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Another ‘sellout’ for the 22nd Festival of Lessons and Carols

One of the most highly anticipated musical events of the year, the Festival of Lessons and Carols draws 350 per service—all gathering to experience what some have described as “magical.”

For some, the retail madness that is Black Friday marks the official start of the holiday season. But for many in the Greenville community, it’s Furman’s annual Festival of Lessons and Carols that heralds the advent of the Christmas season.

The first Furman Service of Lessons and Carols was held in 1996 upon the opening of the Charles E. Daniel Memorial Chapel. The service has since become a beloved campus tradition and continues with the 22nd performance Sunday, Dec. 10 with services at 3 p.m. and 5 p.m. in the Chapel.

While the performances are free, tickets are issued to control limited Chapel seating. This year, the ticket supply was depleted only 24 hours after becoming available to the public. But, there is still hope to secure a seat to this year’s performance.  Fifteen minutes prior to each service, any unclaimed seats are released to non-ticketed patrons.

One of the most highly anticipated musical events of the year, the Festival of Lessons and Carols draws 350 per service—all gathering to experience what some have described as “magical.”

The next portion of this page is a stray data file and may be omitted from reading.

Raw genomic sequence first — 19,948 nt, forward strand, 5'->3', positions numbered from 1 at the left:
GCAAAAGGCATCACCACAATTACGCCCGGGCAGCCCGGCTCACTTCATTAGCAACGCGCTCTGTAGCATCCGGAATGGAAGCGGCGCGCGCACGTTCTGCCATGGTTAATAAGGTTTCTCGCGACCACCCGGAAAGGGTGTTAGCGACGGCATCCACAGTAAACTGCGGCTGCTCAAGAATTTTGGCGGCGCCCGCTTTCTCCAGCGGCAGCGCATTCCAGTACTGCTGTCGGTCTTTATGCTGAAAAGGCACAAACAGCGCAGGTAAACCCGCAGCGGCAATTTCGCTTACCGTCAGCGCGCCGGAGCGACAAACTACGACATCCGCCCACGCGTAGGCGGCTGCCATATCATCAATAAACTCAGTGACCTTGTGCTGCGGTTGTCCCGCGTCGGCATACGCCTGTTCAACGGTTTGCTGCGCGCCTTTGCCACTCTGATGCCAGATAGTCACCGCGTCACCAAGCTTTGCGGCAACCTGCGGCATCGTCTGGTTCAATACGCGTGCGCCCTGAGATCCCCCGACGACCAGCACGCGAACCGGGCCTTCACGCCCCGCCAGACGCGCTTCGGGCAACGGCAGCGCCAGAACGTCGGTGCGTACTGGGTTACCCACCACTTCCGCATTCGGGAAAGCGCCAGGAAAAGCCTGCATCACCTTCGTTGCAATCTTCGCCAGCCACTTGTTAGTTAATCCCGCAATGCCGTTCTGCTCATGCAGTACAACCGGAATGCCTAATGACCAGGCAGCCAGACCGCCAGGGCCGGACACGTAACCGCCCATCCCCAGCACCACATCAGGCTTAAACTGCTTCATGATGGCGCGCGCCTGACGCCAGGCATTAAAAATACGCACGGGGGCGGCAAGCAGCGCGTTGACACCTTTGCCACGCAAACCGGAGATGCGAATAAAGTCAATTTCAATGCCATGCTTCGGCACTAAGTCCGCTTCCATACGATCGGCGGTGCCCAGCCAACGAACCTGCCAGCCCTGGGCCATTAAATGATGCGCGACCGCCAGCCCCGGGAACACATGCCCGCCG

Originating in 1880 at the Cathedral of Truro in Cornwall, England, the service includes readings from Scripture and carols sung by choir and congregation—a format that has endured as a Christmas music staple in all parts of the English-speaking world. An advent favorite, the service presented by King’s College, Cambridge, is broadcast annually across the globe.

At the core of the magic happening in Daniel Chapel is the elite 20-member Chamber Choir made up of Furman’s most outstanding singing musicians. Under the direction of Music Department Chair Hugh Ferguson Floyd, the choir is committed to the thorough preparation of a wide variety of ancient, traditional and contemporary choral music. The Chamber Choir is accompanied by the Hartness Organ (built by C.B. Fisk), under the masterful control of University Organist Charles Tompkins.

The setting for the performance only enhances the ethereal experience. Amid the glow of a candlelit sanctuary, the Chamber Choir is joined by the congregation, the organ and other wind and string instruments. Nine Scripture lessons are interspersed throughout the service by Furman students, administration, faculty and clergy, and beautifully punctuate the music of the season.

For more information, contact the Furman Music Department at 864-294-2086.

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